Names are a storm in a Theta cup

With hurricane season on the way, my thoughts have turned to tropical cyclones (which is the correct terminology). Specifically, I'm thinking of Atlantic Tropical Cyclones and their appellations.

So how do they come up with the official hurricane names? As it turns out, each new storm system gets named alphabetically in boy/girl alteration.

My mother, who visits Florida, claimed over the phone that the alphabet spills over from one year to the next, so if the last storm in December is Roger the next one in January is Susan.  It seemed plausible but unfortunately, after a little research I discovered that, though she may have weathered Wilma, mother is not always correct.

The lettering system begins at A in January and follows the alphabet throughout the year. The names are chosen years in advance. Sometimes the list is exhausted (as in 2005 when there were 28 storms including Katrina, Wilma, and Rita) and the emergency Greek letters are used (Alpha, Beta, Gamma, Delta, Epsilon, Zeta).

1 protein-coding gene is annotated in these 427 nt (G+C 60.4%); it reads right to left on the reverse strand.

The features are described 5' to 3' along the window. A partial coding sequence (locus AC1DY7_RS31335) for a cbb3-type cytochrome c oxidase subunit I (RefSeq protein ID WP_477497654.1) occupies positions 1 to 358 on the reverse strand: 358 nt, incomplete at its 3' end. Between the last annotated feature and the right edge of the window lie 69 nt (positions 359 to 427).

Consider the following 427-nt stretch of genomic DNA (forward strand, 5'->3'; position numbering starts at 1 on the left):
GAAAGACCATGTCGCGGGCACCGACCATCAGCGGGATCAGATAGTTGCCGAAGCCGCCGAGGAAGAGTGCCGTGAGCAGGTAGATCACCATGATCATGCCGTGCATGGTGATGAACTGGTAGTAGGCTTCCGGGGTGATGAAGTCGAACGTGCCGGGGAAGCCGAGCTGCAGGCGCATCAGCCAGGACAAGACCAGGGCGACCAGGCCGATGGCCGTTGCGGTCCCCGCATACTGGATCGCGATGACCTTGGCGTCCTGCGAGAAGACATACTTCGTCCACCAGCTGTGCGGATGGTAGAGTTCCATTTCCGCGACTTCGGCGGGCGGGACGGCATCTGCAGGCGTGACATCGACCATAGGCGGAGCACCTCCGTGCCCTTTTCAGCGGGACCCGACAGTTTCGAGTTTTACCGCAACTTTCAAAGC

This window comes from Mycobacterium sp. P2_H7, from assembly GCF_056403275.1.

If a storm becomes inflated by infamy, it's name is officially retired. You can check here to see if your name is already a legendary hurricane (mine is) or try here to find out if you're in the running for devastation in the next five years.

Thankfully, we can watch them all play out safely from our little North Atlantic island; unless of course we witness a return of The Night of the Big Wind from 1839. And that poor chap didn't even get a name.

Pensions were famously granted to those who could remember the Big Wind when the British instituted old age pensions in Ireland in 1909. So may I humbly nominate 'Johnny' as in 'Johnny Cash.'

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